Background Briefings Are a Scourge

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Technology journalist Brian Merchant says he’s tired of PR flacks from tech companies refusing to talk unless it’s off-the-record:

After my experience with Amazon, I decided that on all matters of importance, I am no longer going to listen to a public relations representative try to change my mind on background with unquotable statements attributable to no one. No reporter should, not when the stakes are as high as they are. If an actual source—an engineer, or a policymaker—wants to go on background for protection, that’s one thing. But a spokesperson should either go on the record or get off the phone.

I get that day-to-day journalists have a different job than I do. They need responses from tech companies when they write about them, and they genuinely want to hear both sides of a story. Nevertheless, it’s inconceivable to me that they routinely let companies get away with this. And not just tech companies, either. This goes for everyone. As Merchant says, a background briefing allows a company flack to say anything without being held accountable. They can fill your mind with any kind of nonsense as a way of trying to change what you write, and it’s all but impossible to check out the truth of what they’re saying.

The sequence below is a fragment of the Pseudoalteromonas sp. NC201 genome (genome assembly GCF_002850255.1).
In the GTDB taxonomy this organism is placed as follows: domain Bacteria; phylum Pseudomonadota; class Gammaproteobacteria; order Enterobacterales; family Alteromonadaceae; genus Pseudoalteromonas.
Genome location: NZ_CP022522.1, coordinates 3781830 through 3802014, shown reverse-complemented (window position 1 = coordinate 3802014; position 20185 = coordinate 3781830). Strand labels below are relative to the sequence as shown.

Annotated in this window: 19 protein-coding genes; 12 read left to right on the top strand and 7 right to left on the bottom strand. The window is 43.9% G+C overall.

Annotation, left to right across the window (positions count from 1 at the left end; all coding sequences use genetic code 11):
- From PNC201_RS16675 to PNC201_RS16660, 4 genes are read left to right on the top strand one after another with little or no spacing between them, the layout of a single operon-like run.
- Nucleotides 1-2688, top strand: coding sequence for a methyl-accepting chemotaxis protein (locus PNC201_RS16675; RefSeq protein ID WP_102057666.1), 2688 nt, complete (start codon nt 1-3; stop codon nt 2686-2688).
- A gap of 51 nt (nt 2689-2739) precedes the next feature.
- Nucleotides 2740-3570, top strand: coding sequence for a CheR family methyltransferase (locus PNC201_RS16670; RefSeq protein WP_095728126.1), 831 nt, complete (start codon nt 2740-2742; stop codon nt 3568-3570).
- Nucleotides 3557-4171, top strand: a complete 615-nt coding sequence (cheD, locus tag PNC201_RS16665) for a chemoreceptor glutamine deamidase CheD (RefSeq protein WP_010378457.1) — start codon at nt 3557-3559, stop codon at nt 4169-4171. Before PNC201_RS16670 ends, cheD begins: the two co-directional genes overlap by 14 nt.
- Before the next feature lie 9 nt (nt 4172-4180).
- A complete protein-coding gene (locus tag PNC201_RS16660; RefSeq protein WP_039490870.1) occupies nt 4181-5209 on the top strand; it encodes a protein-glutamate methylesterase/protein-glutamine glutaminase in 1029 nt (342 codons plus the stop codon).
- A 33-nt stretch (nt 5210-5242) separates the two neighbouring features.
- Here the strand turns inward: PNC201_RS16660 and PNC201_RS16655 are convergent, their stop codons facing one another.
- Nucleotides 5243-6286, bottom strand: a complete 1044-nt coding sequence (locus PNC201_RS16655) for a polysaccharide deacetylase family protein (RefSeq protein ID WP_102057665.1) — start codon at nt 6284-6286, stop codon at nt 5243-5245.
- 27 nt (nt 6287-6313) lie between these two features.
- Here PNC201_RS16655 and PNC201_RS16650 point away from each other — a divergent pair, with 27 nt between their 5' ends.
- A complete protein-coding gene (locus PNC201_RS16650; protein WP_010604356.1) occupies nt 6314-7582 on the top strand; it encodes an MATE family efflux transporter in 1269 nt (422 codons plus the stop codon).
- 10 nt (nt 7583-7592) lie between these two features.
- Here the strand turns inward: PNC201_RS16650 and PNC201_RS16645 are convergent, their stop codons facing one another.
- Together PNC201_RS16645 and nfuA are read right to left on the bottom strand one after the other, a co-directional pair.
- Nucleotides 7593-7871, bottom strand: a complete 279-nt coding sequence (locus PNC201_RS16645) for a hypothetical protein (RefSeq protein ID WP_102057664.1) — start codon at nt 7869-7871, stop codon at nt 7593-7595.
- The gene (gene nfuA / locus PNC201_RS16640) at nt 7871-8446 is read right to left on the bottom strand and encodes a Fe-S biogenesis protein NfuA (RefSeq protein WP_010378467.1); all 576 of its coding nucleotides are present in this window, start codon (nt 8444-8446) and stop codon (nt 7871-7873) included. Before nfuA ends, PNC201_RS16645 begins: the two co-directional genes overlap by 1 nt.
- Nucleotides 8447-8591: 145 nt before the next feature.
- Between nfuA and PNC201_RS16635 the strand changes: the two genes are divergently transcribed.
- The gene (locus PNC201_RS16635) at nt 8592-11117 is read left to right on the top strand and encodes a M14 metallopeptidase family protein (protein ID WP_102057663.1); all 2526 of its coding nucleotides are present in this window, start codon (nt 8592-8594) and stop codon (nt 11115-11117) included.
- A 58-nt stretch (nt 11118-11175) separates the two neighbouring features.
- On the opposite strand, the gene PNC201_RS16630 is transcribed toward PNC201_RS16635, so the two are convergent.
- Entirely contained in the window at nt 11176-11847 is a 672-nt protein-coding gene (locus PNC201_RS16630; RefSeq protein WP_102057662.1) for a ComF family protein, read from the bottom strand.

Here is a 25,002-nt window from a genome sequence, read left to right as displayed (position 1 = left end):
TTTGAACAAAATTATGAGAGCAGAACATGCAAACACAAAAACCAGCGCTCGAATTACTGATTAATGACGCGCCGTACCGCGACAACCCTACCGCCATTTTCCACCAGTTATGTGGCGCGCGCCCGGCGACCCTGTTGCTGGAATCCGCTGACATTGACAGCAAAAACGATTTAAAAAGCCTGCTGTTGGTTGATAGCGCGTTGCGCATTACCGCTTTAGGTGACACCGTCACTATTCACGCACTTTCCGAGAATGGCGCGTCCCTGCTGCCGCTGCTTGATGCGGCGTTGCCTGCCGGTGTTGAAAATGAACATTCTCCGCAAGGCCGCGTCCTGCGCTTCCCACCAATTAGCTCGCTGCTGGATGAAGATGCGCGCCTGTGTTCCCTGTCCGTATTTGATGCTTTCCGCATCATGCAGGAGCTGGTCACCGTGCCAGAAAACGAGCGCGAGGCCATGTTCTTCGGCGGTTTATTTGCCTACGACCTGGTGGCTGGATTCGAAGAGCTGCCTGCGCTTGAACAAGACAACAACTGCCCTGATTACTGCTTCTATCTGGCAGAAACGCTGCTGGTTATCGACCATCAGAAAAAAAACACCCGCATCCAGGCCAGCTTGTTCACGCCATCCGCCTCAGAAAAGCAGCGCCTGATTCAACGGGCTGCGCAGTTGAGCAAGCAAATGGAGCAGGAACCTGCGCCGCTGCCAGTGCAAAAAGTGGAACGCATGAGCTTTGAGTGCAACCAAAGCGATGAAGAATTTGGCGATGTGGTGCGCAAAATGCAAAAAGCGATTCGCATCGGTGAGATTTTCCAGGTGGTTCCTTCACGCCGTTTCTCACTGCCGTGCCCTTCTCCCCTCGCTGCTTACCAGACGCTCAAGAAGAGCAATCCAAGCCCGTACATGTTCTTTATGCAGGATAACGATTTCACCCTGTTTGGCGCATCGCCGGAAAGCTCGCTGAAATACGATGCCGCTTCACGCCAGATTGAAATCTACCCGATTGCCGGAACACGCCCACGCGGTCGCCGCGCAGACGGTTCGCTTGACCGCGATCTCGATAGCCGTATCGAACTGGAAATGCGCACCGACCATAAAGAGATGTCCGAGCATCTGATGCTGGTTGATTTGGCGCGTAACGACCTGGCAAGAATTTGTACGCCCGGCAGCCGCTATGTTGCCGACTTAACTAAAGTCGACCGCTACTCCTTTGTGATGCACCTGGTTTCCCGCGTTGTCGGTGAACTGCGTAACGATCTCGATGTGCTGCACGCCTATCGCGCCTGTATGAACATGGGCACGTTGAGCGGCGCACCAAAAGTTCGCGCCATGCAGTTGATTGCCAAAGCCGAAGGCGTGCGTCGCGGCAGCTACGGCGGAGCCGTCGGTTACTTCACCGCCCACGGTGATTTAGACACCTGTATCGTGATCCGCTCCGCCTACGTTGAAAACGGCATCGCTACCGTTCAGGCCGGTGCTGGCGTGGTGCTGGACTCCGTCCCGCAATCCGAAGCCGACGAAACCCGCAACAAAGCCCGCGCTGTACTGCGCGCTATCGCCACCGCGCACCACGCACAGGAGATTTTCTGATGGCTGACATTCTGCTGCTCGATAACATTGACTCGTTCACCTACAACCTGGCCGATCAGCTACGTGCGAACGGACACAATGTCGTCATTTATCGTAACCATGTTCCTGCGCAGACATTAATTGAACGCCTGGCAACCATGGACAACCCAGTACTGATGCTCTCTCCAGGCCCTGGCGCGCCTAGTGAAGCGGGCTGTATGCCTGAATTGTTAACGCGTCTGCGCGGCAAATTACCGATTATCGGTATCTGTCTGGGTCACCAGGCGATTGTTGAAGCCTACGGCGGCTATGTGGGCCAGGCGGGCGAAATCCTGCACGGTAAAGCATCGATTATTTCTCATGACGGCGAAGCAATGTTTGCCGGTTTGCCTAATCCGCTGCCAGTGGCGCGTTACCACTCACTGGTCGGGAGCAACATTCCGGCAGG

I have long refused to talk to anyone on background. Obviously this is pretty easy for me, especially since I don’t talk to very many people in the first place. But the truth is that corporate PR shops aren’t very useful even when they do talk on the record, and little is missed if you give up the routine practice of “asking for comment” on every story. Inevitably, the comment is either “no comment” or “we deny it.” Who needs it?

Either talk on the record or shut up. Those should be your choices.

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